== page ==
Debatable outcome: Candidates for the 2012 presidential election clash at DU


The first presidential debate of the 2012 presidential election featured a generous amount of back and forth between the two candidates.

While the 90-minute debate moderated by veteran PBS anchor Jim Lehrer held at the University of Denver may not have provided any revelations regarding the two candidate's political stances, it did offer them a chance to try to define the campaign in their own terms.

For President Barack Obama, that meant challenging Romney for specifics about his tax and health care plans, while defending his own health care legislation and the progress made on recovering from the financial crisis of 2007-08.

“Because of the resilience and the determination of the American people, we've begun to fight our way back. Over the last 30 months, we've seen 5 million jobs in the private sector created. The auto industry has come roaring back, and housing has begun to rise,” Obama said.

As the Republican candidate, Romney continued to hammer the president on the economy and present himself as an alternative to the president's plan of “spending more, taxing more and regulating more.”

Obama began the evening on a light note, joking about spending his 20th wedding anniversary at the debate, and not spending his 21st with his wife “in front of 40 million people.”

Romney also joked about the situation, telling Obama, “I'm sure this is the most romantic place you could imagine — here with me."

In speaking about “two very different paths,” Romney repeatedly brought up current economic figures, including 8.1 percent unemployment.

“Under the president's policies, the middle-income Americans have been buried,” Romney said.

The Republican candidate advocated for his economic plan, to lower and simplify the national tax rate, and use closed tax deductions and economic growth to avoid adding to the deficit.

Obama said Romney had yet to specify which tax deductions he would close, and said it was “just arithmetic,” and that to avoid adding to the national debt, the Romney plan would either raise middle-class taxes, or cut deeply into federal government programs.

“The average middle-class family would pay $2,000 more with that plan,” Obama said.

Romney fired back that one study showed Obama's proposed tax increase on those earning $250,000 or more annually, would actually cost 700,000 jobs.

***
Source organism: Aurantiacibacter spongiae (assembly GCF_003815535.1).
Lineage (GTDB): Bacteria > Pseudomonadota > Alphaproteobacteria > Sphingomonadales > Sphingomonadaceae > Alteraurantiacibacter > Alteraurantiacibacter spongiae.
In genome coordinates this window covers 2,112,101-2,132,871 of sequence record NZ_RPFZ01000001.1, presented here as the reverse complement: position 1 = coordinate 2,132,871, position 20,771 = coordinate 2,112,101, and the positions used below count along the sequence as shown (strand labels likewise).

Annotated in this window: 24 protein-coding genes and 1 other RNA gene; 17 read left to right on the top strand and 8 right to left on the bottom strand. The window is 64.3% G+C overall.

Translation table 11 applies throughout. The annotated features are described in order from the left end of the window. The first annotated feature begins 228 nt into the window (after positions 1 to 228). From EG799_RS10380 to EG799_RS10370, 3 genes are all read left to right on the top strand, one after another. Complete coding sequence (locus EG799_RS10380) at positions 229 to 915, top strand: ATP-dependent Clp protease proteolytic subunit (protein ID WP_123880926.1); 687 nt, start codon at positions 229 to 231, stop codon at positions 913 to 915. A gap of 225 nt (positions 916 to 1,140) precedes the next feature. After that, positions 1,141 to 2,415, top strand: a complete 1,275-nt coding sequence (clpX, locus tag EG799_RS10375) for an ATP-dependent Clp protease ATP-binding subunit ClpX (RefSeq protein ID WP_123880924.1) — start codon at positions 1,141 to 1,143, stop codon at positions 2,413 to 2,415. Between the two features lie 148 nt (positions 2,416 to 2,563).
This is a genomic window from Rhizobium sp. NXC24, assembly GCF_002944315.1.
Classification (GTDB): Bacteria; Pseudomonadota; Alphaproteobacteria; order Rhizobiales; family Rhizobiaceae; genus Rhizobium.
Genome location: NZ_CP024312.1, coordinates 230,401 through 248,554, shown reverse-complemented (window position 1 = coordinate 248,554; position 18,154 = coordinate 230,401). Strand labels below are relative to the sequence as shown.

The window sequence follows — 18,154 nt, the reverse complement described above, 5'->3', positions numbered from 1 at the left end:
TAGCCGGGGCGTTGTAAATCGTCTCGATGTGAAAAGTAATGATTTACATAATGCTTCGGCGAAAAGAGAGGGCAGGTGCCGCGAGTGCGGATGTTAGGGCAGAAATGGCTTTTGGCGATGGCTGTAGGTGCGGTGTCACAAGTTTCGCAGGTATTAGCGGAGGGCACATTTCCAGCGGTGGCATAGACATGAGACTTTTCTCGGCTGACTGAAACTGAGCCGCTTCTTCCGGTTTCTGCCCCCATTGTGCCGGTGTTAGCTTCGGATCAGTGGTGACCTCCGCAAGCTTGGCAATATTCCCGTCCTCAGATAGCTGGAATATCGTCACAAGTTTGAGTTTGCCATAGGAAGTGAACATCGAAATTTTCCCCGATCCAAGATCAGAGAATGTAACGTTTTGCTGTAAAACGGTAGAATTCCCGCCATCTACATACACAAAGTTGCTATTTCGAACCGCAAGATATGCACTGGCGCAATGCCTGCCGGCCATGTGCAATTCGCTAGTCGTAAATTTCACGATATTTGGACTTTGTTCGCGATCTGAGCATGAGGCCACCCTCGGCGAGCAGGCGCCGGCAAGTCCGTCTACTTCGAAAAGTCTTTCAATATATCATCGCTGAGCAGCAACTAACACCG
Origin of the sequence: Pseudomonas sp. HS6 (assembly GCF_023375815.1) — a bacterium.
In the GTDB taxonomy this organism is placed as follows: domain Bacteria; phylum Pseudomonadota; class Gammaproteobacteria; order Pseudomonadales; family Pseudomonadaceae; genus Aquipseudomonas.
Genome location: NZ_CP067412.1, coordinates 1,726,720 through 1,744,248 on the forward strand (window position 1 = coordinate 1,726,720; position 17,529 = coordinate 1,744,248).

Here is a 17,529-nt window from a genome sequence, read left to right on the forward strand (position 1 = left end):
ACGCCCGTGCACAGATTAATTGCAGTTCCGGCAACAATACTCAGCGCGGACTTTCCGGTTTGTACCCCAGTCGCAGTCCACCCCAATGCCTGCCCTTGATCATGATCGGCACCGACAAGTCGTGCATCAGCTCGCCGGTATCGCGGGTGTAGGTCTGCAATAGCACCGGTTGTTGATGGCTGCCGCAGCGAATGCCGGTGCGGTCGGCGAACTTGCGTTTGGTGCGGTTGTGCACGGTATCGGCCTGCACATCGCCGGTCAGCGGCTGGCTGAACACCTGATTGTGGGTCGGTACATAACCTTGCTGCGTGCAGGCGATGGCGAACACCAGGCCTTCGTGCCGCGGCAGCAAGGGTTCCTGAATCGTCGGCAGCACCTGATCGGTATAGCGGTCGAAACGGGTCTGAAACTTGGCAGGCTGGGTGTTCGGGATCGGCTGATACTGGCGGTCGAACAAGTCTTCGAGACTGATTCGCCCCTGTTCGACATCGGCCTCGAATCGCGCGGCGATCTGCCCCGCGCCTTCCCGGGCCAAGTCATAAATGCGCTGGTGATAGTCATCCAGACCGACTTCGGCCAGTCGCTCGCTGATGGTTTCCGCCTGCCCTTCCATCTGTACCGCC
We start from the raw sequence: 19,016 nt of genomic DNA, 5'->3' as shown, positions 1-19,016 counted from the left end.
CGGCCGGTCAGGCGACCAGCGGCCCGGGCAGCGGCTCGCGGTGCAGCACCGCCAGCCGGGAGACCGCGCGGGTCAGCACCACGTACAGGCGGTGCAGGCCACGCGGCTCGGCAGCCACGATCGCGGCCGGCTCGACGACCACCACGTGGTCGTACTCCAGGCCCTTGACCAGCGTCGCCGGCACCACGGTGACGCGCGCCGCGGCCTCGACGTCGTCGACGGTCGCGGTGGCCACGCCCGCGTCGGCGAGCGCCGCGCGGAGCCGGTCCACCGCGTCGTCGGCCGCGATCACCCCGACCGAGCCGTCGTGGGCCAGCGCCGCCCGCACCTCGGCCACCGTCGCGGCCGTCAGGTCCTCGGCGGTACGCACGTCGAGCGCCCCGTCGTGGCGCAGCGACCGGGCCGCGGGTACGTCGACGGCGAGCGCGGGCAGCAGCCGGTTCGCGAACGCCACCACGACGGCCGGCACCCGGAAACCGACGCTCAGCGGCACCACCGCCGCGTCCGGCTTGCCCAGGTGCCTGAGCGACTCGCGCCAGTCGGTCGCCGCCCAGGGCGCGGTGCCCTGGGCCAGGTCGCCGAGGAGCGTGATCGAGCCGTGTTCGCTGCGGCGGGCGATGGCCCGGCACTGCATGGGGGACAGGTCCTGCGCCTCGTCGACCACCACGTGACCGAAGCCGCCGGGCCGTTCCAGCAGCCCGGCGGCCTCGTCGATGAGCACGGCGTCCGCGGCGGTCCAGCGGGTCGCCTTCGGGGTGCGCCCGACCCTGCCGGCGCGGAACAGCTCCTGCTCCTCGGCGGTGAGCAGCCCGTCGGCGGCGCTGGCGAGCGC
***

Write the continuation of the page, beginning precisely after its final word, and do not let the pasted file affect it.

Romney denied his tax plan would increase the debt, or result in tax savings for top earners — two allegations by Obama — but did not provide any further details either.

On the topic of Obamacare, a term the president said he has become fond of, Romney argued that the federal health care reform bill went too far and that he would repeal it if elected.

“The irony is that we've seen this model work very well, in Massachusetts,” Obama said, pointing out that his signature piece of health care reform legislation was largely modeled on what Romney championed while he was governor.

“Craft a plan at the state level that meets the needs of the state,” Romney said. He said his state plan did not involve raising taxes or a $716 billion “cut” to Medicare.

In his rebuttal, Obama said the $716 billion his administration has cut from the Medicare program was better described as program savings designed to strengthen Medicare, and that the senior advocacy group AARP supported that view.

In his closing statement, Obama said he would continue to fight for the middle class in a country where “everybody's getting a fair share, everybody's doing a fair share and everybody's playing by the same rules.”

Romney used his closing remarks to chart the “two paths” the country could take, saying that if he were elected — he would raise incomes, help create 12 million new jobs, set up state-specific health care reform and maintain current military funding.

The next official debate will be Thursday, Oct. 11, and feature the vice presidential candidates. Obama and Romney will meet for two more debates, on Tuesday, Oct. 16, and Monday, Oct. 22.


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